Barnes Foundation Unveils New Design Plans


NEW YORK TIMES: The Barnes Foundation, the major art collection that fought for years to relocate from suburban Philadelphia to the city’s downtown, has taken another big step in that direction. A design for its new building there, by the New York architects Tod Williams and Billie Tsien, is to be officially unveiled this week. The Philadelphia Inquirer’s Web site published a series of renderings of the project on Monday. MORE

INQUIRER: Today – the day the Barnes Foundation, long of Latchs Lane in Merion, unveils the design for its $200 million gallery on the Benjamin Franklin Parkway – is one that many in the art world will regard as infamous, and many in Philadelphia will applaud. The incomparable Barnes collection won’t be moving from its home of 84 years just yet; the city Art Commission, which oversees Parkway construction, will review the concept this morning and is barneslide2_1.jpgexpected to endorse it, with final approval to follow. The opening is not scheduled until 2012. But today’s action is evidence that the move has overcome all legal and political efforts to block it – not that evidence matters to partisans in the endless squabbling over the fate of a rich patent-medicine maker’s aesthetic accretions.

A new documentary film, director Don Argott’s The Art of the Steal, lays out the case for move-as-infamy – the tale of how the collection of Renoirs, Cezannes, Matisses, and other early modernist works has been stolen by its covetous enemies and moved to an urban cultural corridor. All this was done, says the film, with indifference to the foundation’s singularity and contempt for the desires of Dr. Albert C. Barnes, friend of the “plain people” and avowed opponent of what the movie calls “WASPy” local elites (led by Walter Annenberg, once owner of The Inquirer, and Raymond Perelman, former chair of the Philadelphia Museum of Art). In this view, the Barnes move, a decades-long, slow-motion action adventure, is the result of an immense conspiracy. Yet the forces leading to it are far more human, contradictory, and mundane than any Manichean conspiracy theory would have it. Barnes needed no vast collection of enemies; he had himself. MORE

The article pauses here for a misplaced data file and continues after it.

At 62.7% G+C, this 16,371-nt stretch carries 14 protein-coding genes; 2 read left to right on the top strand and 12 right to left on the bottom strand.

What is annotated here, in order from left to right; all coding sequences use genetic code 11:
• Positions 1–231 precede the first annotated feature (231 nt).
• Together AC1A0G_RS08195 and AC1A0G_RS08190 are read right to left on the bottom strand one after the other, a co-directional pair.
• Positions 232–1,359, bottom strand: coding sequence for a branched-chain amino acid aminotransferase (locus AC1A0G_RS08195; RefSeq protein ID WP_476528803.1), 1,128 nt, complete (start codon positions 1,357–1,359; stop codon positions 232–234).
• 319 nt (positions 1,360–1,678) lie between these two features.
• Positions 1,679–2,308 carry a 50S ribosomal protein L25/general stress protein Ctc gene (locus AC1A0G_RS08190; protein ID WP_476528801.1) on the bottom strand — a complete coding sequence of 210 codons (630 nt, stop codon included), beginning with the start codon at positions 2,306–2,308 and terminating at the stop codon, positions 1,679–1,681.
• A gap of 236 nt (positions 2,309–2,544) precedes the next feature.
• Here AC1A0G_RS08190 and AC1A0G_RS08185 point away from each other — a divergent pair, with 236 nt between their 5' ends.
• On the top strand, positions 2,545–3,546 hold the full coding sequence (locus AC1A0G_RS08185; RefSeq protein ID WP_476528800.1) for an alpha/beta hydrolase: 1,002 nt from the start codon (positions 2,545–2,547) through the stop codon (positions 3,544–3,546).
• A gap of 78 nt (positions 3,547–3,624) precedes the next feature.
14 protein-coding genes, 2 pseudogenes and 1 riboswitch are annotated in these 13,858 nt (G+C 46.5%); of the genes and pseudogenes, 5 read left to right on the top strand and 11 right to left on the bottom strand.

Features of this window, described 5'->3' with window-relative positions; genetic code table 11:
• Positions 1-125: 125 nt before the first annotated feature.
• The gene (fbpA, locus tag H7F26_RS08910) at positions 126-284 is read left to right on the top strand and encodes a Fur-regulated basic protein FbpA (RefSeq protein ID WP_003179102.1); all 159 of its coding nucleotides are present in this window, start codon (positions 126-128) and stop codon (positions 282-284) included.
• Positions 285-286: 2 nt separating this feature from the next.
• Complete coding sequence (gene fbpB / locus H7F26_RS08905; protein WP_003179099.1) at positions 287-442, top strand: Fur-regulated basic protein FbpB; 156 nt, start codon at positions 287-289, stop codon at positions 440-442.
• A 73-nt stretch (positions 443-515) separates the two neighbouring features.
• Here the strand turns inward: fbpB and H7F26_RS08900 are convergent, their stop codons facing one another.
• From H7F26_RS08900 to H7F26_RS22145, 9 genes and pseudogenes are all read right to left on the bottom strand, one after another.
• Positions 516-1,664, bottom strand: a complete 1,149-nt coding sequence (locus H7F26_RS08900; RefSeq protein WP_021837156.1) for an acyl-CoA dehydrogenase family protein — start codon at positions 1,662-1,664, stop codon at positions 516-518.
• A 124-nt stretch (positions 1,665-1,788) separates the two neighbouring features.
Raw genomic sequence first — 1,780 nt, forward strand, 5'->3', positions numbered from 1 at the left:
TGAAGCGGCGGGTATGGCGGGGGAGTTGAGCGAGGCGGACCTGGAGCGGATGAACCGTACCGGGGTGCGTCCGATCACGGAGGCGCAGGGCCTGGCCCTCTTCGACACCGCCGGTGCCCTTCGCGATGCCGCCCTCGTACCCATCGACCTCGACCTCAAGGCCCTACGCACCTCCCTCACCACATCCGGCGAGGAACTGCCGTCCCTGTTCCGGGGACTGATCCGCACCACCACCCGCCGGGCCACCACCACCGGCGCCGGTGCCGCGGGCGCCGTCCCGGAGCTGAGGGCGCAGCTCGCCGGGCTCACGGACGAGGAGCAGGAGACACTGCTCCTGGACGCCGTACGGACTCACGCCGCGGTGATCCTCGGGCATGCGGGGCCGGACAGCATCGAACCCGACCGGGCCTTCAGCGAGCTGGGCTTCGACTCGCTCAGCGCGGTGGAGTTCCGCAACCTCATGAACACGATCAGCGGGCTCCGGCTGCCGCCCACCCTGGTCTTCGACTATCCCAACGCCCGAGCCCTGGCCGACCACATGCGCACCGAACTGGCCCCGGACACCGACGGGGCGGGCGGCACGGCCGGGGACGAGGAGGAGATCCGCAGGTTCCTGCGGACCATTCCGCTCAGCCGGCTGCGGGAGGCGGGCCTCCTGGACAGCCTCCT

barnes_1dechirico.jpgVILLAGE VOICE: The Art of the Steal is a smoothly assembled talking-head account of art commerce and art as commerce—how the rural, education-focused Barnes Foundation lost its squillion-dollar post-impressionist-heavy collection to Philly. With the timeless appeal of an inheritance feud, Don Argott’s debut reminds us how objects of great value attract great forces, here in the form of municipal maneuvers and decades-old grudges, partly recounted by carping Barnesians. Audience aesthetes can fret over civilization’s patrimony and join the institution’s founder—Depression-era bootstrapper Albert C. Barnes, who died in 1951—in feeling they were right all along about philistines. MORE

REVERSE SHOT: In 1922, a formerly blue-collar pharmacist named Dr. Albert C. Barnes used his newly acquired millions to create a most unusual art museum in South Merion, a small suburb near Philadelphia. With no previous exposure to the art world, Barnes made brave purchases based on his own tastes rather than those of the respected art institutions, acquiring artists unknown or unpopular among elite American society at the time, including Picasso, Monet, Manet, Matisse, and Cezanne. Barnes amassed what later came to be known as the largest and most significant collection of Impressionist, Postimpressionist, and Modernist art in the entire world. Unfortunately, the Philadelphia art scene failed to notice its importance, laughing his one public exhibition out of town, and leaving him with a lasting chip on his shoulder about “the man.” MORE

Leave a Reply

Your email address will not be published. Required fields are marked *